A lot of thought (and time) went into making error handling in Judy simple, while maintaining flexibility and capability. Error handling is a very boring subject even to write about. So read this short section and use the recommended second method. It generates the fastest code, uses the least amount of memory and requires you to write extra code only for insert/deletes functions. Also it is compatible with the other two methods. This method is for production code that may want to handle malloc() fails differently than the Judy default. If the Judy default method of handling malloc() fails are OK, then use the first method.

There are two (2) categories of Judy error returns, (or for any dynamic ADT):

1) User programming errors (bugs) such as memory corruption or invalid pointers.
2) Out-of-memory (malloc() failure) with Insert (Set) or Delete (Unset) when modifying a Judy array. Not all calls to insert and delete call malloc(), so they may succeed even when a call to malloc() would fail.

There are roughly three (3) methods of handling errors when using the macros:

1) Default Error Handling Method

The default is to print error messages to stderr, for example:

File 'YourCfile.c', line 1234: JudyLIns(), JU_ERRNO_* == 2, ID == 321
This indicates that an error occurred in the JudyLIns() function at line 321. Line 1234 is the line in 'YourCfile.c' where the JLI() call failed. JU_ERRNO_* == 2 is equal to JU_ERRNO_NOMEM (as defined in the Judy.h file). The ID number indicates the source line number in the function where the error originated. Your program then terminates with an exit(1);. By default, both categories of Judy error returns are printed this way. (The 'ID == 321' is for die hards that want more detail or for debugging Judy itself.)

2) Disable Macro Error Handling

When your program is "bug free", the only errors returned should be malloc() failures. Therefore all error returns can be treated as a malloc() failure. By using the below #define, all error testing and printing is turned off. Additional code needs to be added to the code that can have malloc() failures. Judy was designed to leave the same data in the array before the call if a malloc() fail occurs. (During testing of Judy, we found very few malloc()/OS's that were bug free after a malloc() failure. Sometimes it took weeks to discover because most systems go into a paging frenzy before running out of memory).

(in your program code), or

cc -DJUDYERROR_NOTEST sourcefile -lJudy
(on your command line).

// This is an example of how to program using method two (2).
JLI(PValue, PLArray, Index);
if (PValue == PJERR) goto out_of_memory_handling;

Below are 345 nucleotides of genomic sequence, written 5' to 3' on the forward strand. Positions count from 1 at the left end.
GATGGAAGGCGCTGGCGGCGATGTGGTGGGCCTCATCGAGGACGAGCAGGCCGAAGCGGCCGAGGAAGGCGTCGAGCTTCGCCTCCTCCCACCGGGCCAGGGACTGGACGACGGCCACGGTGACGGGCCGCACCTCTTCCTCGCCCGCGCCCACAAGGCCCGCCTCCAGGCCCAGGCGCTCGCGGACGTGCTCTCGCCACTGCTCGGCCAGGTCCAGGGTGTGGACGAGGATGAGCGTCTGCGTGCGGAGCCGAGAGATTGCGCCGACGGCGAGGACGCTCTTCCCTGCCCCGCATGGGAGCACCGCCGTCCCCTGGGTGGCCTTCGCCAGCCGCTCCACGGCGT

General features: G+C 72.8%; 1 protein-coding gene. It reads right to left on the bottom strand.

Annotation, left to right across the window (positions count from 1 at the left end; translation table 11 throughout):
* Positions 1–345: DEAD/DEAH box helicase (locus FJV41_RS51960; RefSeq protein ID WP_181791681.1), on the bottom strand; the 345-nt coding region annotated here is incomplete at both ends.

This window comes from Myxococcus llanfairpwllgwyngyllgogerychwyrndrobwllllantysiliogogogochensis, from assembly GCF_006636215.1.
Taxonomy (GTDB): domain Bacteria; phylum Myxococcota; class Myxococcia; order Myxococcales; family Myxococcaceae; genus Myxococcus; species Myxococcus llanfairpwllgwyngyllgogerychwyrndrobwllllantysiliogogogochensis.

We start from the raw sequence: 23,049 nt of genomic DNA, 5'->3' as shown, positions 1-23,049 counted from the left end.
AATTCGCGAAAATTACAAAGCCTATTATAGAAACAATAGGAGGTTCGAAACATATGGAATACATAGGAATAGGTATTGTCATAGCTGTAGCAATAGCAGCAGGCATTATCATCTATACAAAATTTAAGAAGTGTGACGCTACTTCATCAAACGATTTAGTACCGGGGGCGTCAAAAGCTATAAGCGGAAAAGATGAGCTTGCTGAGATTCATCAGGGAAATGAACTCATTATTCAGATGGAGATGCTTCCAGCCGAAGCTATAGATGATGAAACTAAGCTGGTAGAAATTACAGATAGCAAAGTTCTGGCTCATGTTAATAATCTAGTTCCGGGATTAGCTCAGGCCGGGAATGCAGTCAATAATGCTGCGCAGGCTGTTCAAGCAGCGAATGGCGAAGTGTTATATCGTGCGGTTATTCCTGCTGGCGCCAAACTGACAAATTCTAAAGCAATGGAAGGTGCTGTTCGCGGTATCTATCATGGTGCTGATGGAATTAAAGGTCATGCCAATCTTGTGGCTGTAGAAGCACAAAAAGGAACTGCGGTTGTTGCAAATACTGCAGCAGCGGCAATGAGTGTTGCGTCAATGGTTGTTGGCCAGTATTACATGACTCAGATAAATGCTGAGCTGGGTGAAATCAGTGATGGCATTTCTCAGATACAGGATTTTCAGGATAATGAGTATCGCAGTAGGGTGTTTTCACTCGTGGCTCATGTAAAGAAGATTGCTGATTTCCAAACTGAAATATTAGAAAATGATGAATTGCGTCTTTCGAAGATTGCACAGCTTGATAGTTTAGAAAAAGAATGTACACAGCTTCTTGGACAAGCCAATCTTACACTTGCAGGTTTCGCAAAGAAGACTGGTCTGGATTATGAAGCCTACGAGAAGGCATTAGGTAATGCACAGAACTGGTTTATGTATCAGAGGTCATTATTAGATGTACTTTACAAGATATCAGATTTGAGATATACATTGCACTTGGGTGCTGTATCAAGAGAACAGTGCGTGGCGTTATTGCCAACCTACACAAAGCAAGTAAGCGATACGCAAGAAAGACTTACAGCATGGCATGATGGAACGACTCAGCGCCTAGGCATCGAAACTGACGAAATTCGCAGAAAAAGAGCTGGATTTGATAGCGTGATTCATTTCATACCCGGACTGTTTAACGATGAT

JLD(RC_int, PLArray, Index);
if (RC_int == JERR) goto out_of_memory_handling;
J1S(RC_int, P1Array, Index);
if (RC_int == JERR) goto out_of_memory_handling;
J1U(RC_int, P1Array, Index);
if (RC_int == JERR) goto out_of_memory_handling;

Note: Without 'JUDYERROR_NOTEST' defined, the 'goto out_of_memory_handling' will
  never be executed and will be optimized out by the compiler. The default
  method will be used -- Macro will print error information if an error occurs
  as explained above.

With 'JUDYERROR_NOTEST' defined, the 'goto out_of_memory_handling' will be executed when an error occurs -- which should only happen when malloc() fails.

3) User-Specified JUDYERROR() Macro Method

The JUDYERROR() macro (in Judy.h) provides flexibility for handling error returns as needed to suit your program while still using the Judy array macros instead of function calls. You can use a different JUDYERROR() macro to suit your needs. The following example is a possible alternative to the default. It is used to distinguish between the two types of errors (described above), and explicitly test for the remaining JU_ERRNO_NOMEM errors possible in your program.

// This is an example of Judy macro API to continue when out of memory 
// and print and exit(1) when any other error occurs.
#include <stdio.h>  // needed for fprintf()
// This is the macro that the Judy macro APIs use for return codes of -1:
#define JUDYERROR(CallerFile, CallerLine, JudyFunc, JudyErrno, JudyErrID) \
{                                                                         \

if ((JudyErrno) != JU_ERRNO_NOMEM) /* ! a malloc() failure */ \
{ \
(void) fprintf(stderr, "File '%s', line %d: %s(), " \
"JU_ERRNO_* == %d, ID == %d\n", \
CallerFile, CallerLine, \
JudyFunc, JudyErrno, JudyErrID); \
exit(1); \
} \ } #endif // JUDYERROR_NOTEST not defined
This error handling macro must be included before the #include <Judy.h> statement in your program.


Judy1(3), JudyL(3), JudySL(3), JudyHS(3)